"Inferring is about reading faces, reading body language, reading expressions, and reading tone as well as reading text"~Stephanie Harvey, Strategies That Work
Start off by choosing some feelings that you think your students are familiar with. Write them on a sticky note. (Once you call your students to your meeting area for the lesson, you may want to review some feelings with them.) Choose one student or ask for a volunteer. Pick one of the feeling sticky notes and put it on their back. I usually begin with easy ones- happy, sad, mad. Turn the student around to show the rest of the class what the feeling is. The student doesn't know what feeling is on his or her back. Make sure they know that the class knows they cannot say ANYTHING about what the feeling is, but tell them to start thinking about things that made them feel this way.
Then, ask the class, "Who has a clue for (student)?" Have students raise their hands and give clues and examples to help the student figure out what feeling they could be wearing on their back. Each student begins their clue with, "I felt this way when....." and finishes their clue. I always remind the students how to start their clue multiple times so they do not accidentally say the feeling.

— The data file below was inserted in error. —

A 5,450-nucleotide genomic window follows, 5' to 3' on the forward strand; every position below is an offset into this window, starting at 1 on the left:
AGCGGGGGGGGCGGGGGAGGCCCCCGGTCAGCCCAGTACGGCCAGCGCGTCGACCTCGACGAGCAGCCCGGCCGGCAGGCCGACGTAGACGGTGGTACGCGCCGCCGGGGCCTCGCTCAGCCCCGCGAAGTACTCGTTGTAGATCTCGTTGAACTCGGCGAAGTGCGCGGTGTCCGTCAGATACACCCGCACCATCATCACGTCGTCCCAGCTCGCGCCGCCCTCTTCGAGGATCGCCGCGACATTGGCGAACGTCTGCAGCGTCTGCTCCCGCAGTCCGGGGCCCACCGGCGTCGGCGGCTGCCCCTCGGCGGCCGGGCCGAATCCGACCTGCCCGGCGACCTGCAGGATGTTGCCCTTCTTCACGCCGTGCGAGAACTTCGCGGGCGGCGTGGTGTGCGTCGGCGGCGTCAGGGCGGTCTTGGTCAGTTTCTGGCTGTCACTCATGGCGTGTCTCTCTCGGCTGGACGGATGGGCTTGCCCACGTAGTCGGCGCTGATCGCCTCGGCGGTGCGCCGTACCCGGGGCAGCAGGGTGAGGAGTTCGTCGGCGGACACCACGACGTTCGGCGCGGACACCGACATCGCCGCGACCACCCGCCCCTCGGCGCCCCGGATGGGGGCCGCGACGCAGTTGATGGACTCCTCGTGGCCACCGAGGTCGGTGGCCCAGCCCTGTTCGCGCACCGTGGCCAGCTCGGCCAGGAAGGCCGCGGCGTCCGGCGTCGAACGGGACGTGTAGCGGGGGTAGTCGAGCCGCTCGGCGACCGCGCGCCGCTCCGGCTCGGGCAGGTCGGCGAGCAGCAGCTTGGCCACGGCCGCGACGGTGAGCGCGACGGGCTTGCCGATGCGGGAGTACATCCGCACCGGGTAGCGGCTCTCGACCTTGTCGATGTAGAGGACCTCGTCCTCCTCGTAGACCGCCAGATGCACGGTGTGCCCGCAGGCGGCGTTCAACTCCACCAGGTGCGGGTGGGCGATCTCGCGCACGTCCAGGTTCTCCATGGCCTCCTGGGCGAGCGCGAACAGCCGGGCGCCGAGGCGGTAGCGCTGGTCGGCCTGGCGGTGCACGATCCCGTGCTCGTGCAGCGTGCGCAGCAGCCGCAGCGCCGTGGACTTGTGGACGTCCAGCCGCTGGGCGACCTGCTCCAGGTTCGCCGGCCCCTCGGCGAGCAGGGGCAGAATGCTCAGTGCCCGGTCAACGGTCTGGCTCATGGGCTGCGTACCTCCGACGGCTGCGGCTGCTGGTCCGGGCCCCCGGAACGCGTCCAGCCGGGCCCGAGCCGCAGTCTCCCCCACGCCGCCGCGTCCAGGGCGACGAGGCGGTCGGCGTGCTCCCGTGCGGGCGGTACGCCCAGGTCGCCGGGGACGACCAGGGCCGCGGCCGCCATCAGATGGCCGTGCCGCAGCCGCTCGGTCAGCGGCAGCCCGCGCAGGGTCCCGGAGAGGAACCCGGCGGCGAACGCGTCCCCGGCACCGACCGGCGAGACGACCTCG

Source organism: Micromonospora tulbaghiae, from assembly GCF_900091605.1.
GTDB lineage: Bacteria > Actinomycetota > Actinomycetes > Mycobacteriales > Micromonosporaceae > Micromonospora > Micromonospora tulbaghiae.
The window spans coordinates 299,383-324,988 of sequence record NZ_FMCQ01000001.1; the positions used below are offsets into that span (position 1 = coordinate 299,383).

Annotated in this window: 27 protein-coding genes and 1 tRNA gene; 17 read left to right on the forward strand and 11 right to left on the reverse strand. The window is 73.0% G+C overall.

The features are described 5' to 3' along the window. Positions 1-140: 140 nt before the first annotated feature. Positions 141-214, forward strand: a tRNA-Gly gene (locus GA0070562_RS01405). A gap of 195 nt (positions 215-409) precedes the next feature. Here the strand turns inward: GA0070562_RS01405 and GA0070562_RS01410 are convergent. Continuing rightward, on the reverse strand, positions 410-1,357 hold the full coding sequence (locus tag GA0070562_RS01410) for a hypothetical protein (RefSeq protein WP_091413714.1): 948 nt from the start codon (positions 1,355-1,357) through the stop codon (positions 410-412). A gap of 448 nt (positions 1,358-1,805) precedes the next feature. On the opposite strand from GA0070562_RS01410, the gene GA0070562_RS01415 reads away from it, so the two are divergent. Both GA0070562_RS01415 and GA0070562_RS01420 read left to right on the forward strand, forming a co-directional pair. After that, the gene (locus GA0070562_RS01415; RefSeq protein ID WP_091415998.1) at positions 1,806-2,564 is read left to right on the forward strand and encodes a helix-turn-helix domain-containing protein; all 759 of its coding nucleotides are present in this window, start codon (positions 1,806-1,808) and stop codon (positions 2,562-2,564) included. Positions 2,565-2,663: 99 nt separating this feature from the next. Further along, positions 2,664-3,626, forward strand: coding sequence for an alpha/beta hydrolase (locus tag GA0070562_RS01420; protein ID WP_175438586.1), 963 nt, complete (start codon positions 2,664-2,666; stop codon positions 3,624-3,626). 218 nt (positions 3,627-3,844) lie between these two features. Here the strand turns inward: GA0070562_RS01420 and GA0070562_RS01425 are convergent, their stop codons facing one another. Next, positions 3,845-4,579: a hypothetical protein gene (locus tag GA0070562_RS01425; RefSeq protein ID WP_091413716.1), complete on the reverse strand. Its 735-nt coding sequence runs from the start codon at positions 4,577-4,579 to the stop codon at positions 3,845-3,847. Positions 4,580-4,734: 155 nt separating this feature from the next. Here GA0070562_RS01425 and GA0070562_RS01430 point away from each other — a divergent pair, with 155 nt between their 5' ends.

So, if the feeling is mad, some clues might be:
".... my sister hit me in the head."
".... my brother took my iPad and deleted my favorite app."
".... my mom said I had to go to bed early for no reason."
".... I got a bad grade on my spelling test because I didn't study."
After about 4-6 kids have shared I ask the student, "What can you infer the feeling is?"
They usually know it and answer. Then I will ask, "How did you know that's what it was?" And they will use one of the clues to explain. The kids love this game and it really shows them how we can infer in so many situations. It's a perfect lesson to build up to inferring using the text in subsequent lessons.